Berries, especially blueberries and strawberries, have antioxidants that protect your brain and neurons from any damage and boost your brain’s communication abilities, while also helping to get rid of any waste. Fruit also provides a quick energy source, without all the downside of candy and sugar, while being full of essential nutrients.

 

Whole Grains

Whole grains, like rice, quinoa, and amaranth are essential for fueling the brain. They are complex carbohydrates, which will provide the brain with energy take longer to digest, meaning the fuel and energy last longer. Many of these grains also have other important vitamins for your brain, like the B-complex vitamins and antioxidants.

 

Chocolate

Chocolate is a great pick-me-up for your brain, as long as you opt for the healthier, dark chocolate variety. It has just a bit of caffeine, which boosts your brainpower. Most importantly, it is a rich source of flavonoids, a type of antioxidant that has been shown to aid brain function. You can also find flavonoids in red grapes, tea, and apples.

 

Water

Not strictly a food, water nonetheless needs to be on this list. You must be properly hydrated, or else you will find yourself getting tired and not functioning well. If your body is even just 1 percent dehydrated, you can start to show symptoms, which can include loss of concentration, poor cognitive ability, headaches, and more.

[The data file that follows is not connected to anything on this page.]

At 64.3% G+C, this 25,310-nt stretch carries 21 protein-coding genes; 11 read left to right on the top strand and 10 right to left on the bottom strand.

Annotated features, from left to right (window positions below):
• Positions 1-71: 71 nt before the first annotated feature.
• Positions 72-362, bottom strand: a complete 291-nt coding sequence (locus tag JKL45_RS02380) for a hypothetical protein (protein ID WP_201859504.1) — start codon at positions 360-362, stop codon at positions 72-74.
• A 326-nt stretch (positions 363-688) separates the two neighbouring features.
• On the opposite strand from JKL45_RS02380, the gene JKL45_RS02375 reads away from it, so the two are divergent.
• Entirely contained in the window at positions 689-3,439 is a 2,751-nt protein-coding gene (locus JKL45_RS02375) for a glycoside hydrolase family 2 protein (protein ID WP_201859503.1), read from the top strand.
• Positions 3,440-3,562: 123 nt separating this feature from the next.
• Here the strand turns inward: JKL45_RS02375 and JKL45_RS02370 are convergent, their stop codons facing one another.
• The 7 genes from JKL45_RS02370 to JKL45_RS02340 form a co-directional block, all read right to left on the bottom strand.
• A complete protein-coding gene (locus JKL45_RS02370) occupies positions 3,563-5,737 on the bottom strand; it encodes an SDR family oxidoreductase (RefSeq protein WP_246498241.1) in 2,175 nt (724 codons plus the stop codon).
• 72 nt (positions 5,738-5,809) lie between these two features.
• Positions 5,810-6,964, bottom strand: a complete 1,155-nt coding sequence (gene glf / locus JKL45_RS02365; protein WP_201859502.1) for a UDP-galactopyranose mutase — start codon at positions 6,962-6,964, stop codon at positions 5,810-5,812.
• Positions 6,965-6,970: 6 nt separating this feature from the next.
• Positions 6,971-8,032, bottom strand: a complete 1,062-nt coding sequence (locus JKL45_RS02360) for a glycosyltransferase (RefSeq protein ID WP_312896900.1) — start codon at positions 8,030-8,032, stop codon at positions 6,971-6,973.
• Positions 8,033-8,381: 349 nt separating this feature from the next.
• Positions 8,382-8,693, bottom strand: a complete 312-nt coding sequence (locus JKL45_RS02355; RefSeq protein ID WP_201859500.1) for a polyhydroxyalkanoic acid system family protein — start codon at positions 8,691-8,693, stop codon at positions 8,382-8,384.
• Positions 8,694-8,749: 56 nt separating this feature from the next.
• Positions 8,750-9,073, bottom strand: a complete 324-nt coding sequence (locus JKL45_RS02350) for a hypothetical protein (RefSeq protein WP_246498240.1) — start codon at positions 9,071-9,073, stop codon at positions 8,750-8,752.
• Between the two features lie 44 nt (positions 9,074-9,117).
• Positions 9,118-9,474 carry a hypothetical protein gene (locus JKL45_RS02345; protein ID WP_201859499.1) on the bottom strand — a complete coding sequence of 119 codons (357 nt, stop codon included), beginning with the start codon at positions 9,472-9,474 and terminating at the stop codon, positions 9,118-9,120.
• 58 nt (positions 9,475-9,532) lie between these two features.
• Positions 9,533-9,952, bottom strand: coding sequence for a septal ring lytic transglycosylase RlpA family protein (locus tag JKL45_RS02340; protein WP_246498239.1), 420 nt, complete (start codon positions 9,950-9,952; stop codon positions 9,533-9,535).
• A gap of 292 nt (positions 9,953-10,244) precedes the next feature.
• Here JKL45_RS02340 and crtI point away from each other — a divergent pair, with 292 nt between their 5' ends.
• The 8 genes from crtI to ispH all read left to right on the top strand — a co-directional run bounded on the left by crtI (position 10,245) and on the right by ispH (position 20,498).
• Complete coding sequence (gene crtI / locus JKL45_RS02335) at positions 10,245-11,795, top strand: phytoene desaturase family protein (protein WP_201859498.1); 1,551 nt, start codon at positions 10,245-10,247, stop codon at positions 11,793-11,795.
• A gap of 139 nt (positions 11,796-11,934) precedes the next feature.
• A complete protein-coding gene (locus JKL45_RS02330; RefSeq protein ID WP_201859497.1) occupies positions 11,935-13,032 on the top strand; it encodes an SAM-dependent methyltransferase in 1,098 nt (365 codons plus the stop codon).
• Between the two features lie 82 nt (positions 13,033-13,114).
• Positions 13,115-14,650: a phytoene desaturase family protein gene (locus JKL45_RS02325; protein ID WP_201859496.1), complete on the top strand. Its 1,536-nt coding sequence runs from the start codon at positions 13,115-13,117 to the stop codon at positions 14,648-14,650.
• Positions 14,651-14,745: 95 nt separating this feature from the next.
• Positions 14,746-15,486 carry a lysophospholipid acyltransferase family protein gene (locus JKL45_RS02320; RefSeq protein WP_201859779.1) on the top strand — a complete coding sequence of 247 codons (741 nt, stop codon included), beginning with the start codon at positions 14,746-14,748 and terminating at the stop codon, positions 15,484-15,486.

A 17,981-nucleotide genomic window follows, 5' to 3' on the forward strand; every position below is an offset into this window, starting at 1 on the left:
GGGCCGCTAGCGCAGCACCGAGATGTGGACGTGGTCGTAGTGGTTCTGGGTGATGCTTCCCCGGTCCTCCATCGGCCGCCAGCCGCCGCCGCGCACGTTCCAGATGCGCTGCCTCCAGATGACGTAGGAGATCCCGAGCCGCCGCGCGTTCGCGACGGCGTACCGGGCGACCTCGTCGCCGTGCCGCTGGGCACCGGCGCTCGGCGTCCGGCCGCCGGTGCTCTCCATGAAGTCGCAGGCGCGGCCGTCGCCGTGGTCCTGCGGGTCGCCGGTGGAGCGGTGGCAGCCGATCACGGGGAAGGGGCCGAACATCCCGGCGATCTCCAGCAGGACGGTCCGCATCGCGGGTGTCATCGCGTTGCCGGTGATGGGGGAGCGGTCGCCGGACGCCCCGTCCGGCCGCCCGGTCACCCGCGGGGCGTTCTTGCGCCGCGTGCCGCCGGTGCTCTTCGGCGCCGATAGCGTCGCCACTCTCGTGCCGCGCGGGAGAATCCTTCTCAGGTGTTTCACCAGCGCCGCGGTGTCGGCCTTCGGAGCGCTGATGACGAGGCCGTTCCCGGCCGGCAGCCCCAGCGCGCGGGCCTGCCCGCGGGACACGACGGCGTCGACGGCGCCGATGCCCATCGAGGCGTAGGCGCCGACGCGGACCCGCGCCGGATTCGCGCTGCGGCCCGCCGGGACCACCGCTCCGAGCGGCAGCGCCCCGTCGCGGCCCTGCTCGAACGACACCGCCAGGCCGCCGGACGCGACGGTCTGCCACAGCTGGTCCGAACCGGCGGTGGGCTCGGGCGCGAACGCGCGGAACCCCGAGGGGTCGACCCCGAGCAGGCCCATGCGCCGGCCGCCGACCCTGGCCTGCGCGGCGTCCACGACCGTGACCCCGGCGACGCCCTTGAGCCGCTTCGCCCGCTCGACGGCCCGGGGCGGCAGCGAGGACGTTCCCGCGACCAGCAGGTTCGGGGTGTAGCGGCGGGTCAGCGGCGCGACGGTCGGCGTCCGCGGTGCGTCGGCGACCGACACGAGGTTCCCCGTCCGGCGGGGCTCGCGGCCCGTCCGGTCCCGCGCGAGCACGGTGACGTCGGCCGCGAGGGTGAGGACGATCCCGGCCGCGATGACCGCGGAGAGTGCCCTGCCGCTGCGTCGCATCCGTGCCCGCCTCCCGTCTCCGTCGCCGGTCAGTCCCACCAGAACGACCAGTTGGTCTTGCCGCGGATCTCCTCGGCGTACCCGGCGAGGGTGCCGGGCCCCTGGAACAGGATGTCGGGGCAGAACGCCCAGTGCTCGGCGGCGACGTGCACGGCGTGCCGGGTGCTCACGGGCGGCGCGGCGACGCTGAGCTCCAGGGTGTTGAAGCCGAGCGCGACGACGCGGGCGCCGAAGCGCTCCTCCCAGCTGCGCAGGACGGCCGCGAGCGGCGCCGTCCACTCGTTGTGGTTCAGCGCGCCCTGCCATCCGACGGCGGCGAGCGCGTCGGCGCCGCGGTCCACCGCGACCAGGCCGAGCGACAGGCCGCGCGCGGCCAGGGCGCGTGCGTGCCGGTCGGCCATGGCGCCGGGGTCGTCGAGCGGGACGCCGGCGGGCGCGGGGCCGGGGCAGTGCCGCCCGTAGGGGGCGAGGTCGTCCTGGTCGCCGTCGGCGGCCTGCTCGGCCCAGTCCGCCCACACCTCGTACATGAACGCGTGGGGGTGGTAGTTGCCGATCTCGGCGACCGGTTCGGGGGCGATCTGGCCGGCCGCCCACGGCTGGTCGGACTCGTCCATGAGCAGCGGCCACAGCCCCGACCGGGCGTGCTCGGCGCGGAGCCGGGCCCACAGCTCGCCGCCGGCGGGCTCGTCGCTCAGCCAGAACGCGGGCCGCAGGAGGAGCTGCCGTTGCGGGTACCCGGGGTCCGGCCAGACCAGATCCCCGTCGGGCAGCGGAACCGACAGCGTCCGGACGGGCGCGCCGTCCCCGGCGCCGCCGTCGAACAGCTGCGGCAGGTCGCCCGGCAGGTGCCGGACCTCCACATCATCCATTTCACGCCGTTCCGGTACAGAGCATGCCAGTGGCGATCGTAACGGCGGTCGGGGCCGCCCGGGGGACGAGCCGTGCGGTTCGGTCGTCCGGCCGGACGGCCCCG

Through eating these healthy foods in place of any sugary, processed foods, you will find yourself having more energy all day long. Your brain can function better, allowing you to concentrate and think better. Children will be able to focus on their schoolwork, which will improve their grades. It is easy to find ways to incorporate these foods into every meal and snacks you and your family eat.

Conversation with High Riser: Carly Wilson

by Rini Sampath

Most people her age find themselves peeling back textbook pages and hauling backpacks to class this fall. But Carly Wilson has carved out a different path for herself. After completing two years of college education at the University of Hawaii at Manoa, Wilson has taken a sabbatical in order to pursue her surfing career.

And understandably so, because Wilson is talented at her passion. Her accomplishments and awards range from winning the northwest NSSA division to taking first place at the Morro Bay competition.